When an English speaker refers to an “arrow in the quiver,” they are talking about something that is an additional resource aiding in the achievement of some goal or objective. This sort of phrase is what’s known as a sports metaphor, related to the sport of archery. Arguably, this can also be called a “battle metaphor” related to classic warfare and the use of bows and arrows as weapons.
The origin of the phrase “arrow in the quiver” is not entirely known. Many language experts agree that this phrase must have developed over time as an allegory for the benefits of having ammunition at the ready; a quiver is the cylindrical case archers commonly use to carry their arrows. This metaphor can also be considered a hunting metaphor, where those who hunt with bows and arrows need to have sufficient numbers of arrows at hand to kill and capture their game when spotted.
In most uses of this idiomatic phrase, the speaker is talking about the need to have diverse resources or strategies to handle a challenge or any obstacles to an objective. Most commonly, this idiom represents an extreme abstraction of the idea of having physical arrows in a quiver. For example, if someone says “having good communication skills can be another arrow in your quiver when you go for a job interview,” the “arrow” in the metaphor is in the form of an intangible skill, rather than something concrete that can be stored or used up.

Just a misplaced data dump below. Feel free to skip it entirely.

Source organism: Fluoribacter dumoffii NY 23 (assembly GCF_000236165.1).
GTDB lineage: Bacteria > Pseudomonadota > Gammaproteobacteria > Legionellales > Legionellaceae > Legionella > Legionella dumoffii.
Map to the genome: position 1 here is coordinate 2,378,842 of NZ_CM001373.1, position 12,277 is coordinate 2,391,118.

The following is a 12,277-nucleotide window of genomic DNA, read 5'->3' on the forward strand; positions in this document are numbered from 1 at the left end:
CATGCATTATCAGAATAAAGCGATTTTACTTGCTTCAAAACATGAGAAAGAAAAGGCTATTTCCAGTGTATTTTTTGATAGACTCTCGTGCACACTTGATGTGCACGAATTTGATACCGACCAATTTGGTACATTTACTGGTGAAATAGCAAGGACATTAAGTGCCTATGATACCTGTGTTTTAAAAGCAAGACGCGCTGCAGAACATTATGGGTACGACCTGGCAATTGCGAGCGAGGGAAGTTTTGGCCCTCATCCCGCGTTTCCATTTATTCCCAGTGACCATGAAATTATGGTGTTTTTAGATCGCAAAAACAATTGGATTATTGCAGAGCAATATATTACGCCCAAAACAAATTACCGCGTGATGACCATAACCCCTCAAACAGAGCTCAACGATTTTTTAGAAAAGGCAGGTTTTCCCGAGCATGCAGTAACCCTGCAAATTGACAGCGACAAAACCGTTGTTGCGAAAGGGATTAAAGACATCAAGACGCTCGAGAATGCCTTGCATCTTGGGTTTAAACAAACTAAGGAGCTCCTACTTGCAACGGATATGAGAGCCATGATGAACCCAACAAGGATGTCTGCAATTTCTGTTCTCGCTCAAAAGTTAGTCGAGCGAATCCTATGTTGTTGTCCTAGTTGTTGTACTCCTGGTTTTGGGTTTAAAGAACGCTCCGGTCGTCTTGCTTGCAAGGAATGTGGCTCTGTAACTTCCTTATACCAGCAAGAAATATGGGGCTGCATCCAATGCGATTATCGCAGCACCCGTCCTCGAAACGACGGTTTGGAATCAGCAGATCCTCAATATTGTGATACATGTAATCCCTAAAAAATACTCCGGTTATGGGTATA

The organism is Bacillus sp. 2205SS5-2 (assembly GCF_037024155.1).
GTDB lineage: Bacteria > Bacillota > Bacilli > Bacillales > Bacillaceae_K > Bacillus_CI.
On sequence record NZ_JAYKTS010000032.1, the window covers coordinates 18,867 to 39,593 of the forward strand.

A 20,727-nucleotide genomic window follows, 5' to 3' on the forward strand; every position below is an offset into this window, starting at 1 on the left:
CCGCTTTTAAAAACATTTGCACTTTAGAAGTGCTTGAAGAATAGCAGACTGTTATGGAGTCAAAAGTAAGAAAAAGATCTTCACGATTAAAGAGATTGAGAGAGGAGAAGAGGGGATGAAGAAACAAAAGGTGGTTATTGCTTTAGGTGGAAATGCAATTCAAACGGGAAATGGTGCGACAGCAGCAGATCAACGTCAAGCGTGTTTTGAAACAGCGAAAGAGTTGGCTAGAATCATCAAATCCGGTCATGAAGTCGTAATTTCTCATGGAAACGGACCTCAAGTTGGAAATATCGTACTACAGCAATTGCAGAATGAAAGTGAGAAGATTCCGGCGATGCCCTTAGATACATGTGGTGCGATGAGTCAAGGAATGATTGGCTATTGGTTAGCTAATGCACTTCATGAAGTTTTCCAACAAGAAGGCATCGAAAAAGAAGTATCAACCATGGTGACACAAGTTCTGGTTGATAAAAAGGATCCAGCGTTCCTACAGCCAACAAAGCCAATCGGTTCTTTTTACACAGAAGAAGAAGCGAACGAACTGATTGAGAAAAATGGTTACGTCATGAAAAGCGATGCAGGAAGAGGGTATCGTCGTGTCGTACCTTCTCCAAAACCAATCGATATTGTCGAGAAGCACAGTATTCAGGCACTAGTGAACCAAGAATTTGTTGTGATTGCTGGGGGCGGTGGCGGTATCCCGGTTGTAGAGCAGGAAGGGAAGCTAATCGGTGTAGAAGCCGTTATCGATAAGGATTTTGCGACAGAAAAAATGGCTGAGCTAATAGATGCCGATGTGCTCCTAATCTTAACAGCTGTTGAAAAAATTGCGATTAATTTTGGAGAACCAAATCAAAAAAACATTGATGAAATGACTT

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The phrase “arrow in the quiver” is not the only archery metaphor familiar to English speakers. Some also use the phrase “strings to your bow,” and while this may have other meanings, for example, related to stringed instruments like the fiddle, many identify the literal meaning of this phrase as multiple strings in an archery bow. Here, the “strings” in the bow make the bow more resilient and generally stronger.
To contrast the two phrases “arrow in the quiver” and “strings in your bow,” it’s evident that these two idioms work in a very similar way. A well-prepared person might have many arrows in the quiver, in order to avoid running out of “bow shots,” and many strings in the bow to make sure that the bow doesn’t break during archery or hunting. In general, both of these phrases are used to mean “well prepared.”